I taught the Kindergartners and 1st graders again this week. The lesson was about the holiness of God and how he always judges sin. I had the privilege of sharing the story of Ananias and Sapphira to children who had never heard it before. They were shocked that Ananias would lie to God, but even more shocked to find out just how serious God is about his people being holy as he is holy. By the end, we were all eager (teacher included) to pray that God would give us hearts that love him more than anything in this world.

Worship just keeps getting better every week. Our church hit a bump in the road regarding music a couple of months ago when our leader felt called to move to a church in Texas, but things are smoothing out now. Our pastor consistently delivers strong sermons; this one was no exception. He’s still preaching through John. The text was John 12:27-30, and he tied in Michael Horton’s series of essays, “Joel Osteen and The Glory Story.” It was an excellent sermon. One that will have me thinking throughout this week.

After a bite of lunch, I had to buy a bunch of fruit and help with my cousin’s bridal tea. She is preparing for an August wedding, and I am so excited for her.

After the tea, I went back to church for choir practice and to hear the report from a couple of men who recently returned from a missions trip to Sao Paolo, Brazil. They were part of a team that shared the gospel with over 2,000 people. More than 400 believed. The young church in Sao Paolo has a lot of discipling to do now.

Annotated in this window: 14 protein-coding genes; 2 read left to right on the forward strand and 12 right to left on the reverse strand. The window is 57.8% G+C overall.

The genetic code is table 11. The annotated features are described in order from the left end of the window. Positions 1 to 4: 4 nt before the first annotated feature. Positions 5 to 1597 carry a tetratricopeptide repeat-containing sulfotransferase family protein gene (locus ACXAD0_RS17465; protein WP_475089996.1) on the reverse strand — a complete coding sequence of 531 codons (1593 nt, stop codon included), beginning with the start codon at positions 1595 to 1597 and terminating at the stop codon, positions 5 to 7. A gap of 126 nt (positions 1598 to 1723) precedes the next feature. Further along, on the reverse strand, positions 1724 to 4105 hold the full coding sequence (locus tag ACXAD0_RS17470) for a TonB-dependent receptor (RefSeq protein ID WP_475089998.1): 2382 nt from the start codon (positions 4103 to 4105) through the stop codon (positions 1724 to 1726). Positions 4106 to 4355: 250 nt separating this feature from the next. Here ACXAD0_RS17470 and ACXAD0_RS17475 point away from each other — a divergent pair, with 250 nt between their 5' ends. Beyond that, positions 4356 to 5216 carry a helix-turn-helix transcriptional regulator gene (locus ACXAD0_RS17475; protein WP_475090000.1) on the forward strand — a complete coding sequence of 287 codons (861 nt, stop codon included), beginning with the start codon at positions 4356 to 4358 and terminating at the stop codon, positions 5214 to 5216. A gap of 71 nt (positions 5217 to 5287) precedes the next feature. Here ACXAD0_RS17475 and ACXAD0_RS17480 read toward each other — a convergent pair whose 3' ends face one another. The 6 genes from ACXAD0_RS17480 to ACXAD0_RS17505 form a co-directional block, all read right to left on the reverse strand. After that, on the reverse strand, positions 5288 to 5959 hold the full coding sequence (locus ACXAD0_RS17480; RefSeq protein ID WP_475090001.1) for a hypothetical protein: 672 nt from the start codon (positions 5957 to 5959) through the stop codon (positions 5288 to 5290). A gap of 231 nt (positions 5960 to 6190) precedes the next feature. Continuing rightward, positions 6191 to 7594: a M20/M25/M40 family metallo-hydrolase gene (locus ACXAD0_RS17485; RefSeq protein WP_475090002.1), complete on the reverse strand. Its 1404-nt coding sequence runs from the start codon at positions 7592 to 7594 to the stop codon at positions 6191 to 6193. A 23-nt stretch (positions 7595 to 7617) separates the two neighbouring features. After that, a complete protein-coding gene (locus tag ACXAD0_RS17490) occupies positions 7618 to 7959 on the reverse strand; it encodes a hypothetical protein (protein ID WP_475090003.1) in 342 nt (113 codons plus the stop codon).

While I was at church, Abbey hit her head on the tree as she was swinging on the tree swing. She didn’t lose consciousness, but she did throw up a few times. So, per our pediatrician’s policy, we took her to the ER for a CT scan. Everything turned out to be fine (give Him praise!), but it made an already long day an even longer one.

It was fun, but I’m so glad the weekend’s over!

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5 thoughts on “Whirlwind Weekend

  1. I bet your minister's sermon was terrific since he used Michael Horton's essays. I love the way Michael Horton writes about the various megachurches without having to actually attend any of them. I also like how Horton writes about suffering in the name of Christ… he uses his firsthand experiences of the terrible suffering he must endure tucked away in his office at the Westminister Seminary. He should flee that horrible place of persecution.

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  2. Busy girl. I am bobbing for air myself right about now ;)We had our convention a few weeks ago (my first one) and it was awesome and overwhelming. Fallacy Detective and The Thinking Toolbox are both on my list (I seem to remember one being more challenging than the other) but we are finishing Revenge of the Logic Spiders from Critical Thinking (cd-rom) before we get those.I'm gonna skip my comment about the cap-and-trade legislation. My nerves can't handle it.Sam finished swim lessons last week and we are almost sure he will do swim team next year but the commitment makes me tired.I love hearing about church and the blessing it has become in your life. I can remember your posts during that very difficult season of having no church home. What a gift to be part of a body who loves Christ AND his word! We are loving where we are as well but the transition is still hard at times.Sorry for the long comment but it's easier than actually posting on my own blog ;)Love ya Leslie!